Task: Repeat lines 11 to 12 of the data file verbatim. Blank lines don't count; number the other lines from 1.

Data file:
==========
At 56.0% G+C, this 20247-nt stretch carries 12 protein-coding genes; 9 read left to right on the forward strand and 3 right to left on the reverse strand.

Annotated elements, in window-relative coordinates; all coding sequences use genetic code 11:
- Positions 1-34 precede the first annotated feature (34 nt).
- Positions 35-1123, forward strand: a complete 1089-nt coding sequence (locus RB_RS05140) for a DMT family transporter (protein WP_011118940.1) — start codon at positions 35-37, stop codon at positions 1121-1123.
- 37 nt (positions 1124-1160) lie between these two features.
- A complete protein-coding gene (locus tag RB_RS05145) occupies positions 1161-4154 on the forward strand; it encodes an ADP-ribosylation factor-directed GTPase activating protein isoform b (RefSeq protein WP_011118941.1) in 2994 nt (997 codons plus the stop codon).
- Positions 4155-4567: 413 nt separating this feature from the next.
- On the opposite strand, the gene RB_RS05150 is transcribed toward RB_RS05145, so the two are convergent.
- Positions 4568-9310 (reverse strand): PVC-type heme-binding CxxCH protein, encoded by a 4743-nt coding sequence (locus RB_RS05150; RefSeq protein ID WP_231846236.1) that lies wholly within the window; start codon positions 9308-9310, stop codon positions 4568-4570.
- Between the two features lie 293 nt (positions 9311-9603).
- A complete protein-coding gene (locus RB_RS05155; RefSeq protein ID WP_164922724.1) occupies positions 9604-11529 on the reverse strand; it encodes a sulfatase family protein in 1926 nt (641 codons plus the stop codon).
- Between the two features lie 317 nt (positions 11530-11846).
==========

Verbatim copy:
- A complete protein-coding gene (locus RB_RS05155; RefSeq protein ID WP_164922724.1) occupies positions 9604-11529 on the reverse strand; it encodes a sulfatase family protein in 1926 nt (641 codons plus the stop codon).
- Between the two features lie 317 nt (positions 11530-11846).